Some seemed to be surprised by what I was saying, but I’m glad that the group did not reject me.  Looking back, I agree with the gist of what I said, for I believe that Judaism is faithful to prominent streams of the Hebrew Bible (i.e., the laws), and that it’s difficult to harmonize Christianity with aspects of the Hebrew Bible (i.e., the existence of animal sacrifices after the Davidic monarchy is restored, see here for my comments on that).  But I think that what I was saying was rather simplistic.  For example, many Jews did not believe in Jesus before Christians persecuted the Jews, plus there are elements of Judaism (i.e., the Zohar) that present God in a rather plural manner, and even some Jewish professors have compared that to the Christian concept of the Trinity.  I’m not sure, though, if Kabbalists regard the sefirot of God as independent persons in their own right, the way that Christians view the Father, the Son, and the Holy Spirit as persons.

I was afraid that people in the group would bring up hard questions that I wouldn’t be able to answer.  For example, does not Psalm 22 present someone being pierced in his hands and his feet?  Whom would this concern, if not Christ, whose hands and feet were pierced on the cross?  Could the Suffering Servant of Isaiah 53 truly be Israel, as a number of Jews have contended, when the Servant was blameless, whereas Israel in the Hebrew Bible suffered on account of God punishing her for her sins?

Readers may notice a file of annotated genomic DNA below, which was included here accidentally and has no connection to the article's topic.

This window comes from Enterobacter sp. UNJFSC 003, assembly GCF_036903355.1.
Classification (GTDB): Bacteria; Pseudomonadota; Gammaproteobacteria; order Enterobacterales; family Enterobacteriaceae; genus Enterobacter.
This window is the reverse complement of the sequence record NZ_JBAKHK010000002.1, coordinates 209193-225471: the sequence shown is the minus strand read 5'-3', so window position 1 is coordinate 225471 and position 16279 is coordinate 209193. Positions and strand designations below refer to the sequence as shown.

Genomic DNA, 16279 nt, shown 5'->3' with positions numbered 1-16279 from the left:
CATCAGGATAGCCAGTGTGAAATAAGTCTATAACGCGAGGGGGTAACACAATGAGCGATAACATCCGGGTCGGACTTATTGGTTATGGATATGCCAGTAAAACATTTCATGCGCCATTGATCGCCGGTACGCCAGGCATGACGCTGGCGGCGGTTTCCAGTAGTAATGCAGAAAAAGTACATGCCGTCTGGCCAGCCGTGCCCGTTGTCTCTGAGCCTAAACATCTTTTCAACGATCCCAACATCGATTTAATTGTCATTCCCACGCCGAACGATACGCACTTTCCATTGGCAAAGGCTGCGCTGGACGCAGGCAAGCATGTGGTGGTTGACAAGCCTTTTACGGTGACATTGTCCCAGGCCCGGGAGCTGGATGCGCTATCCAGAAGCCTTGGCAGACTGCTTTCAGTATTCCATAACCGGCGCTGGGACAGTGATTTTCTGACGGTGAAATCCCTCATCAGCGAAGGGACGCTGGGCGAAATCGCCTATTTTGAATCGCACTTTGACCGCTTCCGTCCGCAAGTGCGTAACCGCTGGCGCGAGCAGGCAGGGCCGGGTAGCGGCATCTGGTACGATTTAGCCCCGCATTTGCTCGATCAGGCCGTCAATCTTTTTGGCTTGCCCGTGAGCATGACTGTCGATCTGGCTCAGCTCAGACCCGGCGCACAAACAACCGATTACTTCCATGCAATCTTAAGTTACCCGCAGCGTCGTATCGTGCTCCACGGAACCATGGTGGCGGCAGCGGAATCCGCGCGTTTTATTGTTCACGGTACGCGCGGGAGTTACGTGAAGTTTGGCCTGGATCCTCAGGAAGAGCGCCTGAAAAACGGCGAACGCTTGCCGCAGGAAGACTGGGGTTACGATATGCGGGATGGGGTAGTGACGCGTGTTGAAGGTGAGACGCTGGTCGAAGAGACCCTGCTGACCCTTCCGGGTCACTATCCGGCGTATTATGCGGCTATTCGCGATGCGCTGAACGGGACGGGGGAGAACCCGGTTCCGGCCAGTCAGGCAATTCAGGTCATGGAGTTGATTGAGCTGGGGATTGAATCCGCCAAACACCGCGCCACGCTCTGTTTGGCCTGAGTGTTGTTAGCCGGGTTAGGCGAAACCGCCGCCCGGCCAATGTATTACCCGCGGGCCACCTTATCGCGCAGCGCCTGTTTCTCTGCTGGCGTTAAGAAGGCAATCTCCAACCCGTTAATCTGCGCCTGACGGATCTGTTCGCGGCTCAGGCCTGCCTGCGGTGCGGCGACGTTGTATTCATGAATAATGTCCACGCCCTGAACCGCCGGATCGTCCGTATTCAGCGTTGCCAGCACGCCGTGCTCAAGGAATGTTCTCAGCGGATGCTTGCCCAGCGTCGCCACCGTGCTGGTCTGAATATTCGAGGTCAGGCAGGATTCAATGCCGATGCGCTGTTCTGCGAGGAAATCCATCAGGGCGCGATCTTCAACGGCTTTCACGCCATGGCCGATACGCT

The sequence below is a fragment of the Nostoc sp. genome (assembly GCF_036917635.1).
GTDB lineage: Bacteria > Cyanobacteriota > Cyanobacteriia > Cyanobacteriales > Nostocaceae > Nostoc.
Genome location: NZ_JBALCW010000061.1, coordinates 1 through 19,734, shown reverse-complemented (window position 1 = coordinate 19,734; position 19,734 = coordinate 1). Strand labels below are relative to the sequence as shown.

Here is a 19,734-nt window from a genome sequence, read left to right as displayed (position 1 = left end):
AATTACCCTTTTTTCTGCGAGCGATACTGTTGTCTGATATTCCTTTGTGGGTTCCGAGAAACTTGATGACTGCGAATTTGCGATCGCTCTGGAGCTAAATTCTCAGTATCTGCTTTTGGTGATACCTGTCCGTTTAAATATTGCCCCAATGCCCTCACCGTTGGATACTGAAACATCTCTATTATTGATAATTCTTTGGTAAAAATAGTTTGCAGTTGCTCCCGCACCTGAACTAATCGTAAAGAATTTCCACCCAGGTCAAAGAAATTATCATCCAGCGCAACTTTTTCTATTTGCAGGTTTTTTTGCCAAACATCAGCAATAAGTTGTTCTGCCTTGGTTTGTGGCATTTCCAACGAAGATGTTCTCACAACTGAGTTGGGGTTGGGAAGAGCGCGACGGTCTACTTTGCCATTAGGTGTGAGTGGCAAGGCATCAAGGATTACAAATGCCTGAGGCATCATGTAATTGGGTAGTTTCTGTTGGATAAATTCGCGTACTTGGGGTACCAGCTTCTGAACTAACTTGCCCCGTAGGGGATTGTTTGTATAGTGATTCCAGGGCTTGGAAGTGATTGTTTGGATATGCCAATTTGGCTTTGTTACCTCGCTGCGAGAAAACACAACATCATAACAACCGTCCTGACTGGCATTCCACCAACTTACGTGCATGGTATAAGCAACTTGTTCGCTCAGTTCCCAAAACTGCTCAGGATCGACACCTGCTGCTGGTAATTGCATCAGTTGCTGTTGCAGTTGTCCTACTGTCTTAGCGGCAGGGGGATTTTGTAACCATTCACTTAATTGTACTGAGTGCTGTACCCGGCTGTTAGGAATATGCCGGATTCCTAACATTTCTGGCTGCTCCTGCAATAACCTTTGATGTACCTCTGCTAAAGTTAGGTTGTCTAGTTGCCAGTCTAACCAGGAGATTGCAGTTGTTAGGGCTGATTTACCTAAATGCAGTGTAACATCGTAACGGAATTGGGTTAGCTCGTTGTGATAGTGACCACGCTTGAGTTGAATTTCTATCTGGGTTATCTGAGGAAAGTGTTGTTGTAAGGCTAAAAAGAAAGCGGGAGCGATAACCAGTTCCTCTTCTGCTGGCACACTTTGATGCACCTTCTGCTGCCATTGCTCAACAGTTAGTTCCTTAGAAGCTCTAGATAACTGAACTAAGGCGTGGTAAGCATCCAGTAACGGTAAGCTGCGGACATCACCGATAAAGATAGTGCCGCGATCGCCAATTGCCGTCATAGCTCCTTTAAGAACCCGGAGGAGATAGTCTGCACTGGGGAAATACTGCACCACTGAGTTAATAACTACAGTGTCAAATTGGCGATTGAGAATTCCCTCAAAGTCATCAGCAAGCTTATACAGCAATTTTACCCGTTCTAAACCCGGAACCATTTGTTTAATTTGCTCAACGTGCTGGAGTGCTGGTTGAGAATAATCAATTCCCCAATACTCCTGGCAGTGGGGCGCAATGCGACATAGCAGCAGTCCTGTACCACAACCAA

When I got home from Bible study, I read my post on Psalm 22 from a while back.  Does Psalm 22 say that someone’s hands and feet were pierced?  Well, the Septuagint seems to think so, so there was at least someone who understood the verb in v 16 to concern piercing, as debated as v 16 has been.  Is there a way to explain why the enemies in Psalm 22 would pierce someone’s hands and feet, without seeing Psalm 22:16 as a prophecy of Jesus’ crucifixion?  Could the Psalmist in the days of the Hebrew Bible have been saying that his enemies were piercing his hands and his feet?  Why would the enemies do that?  Were they trying to immobilize the Psalmist by wounding his hands and his feet, since the hands and the feet are important body parts in terms of performing the necessary tasks of life?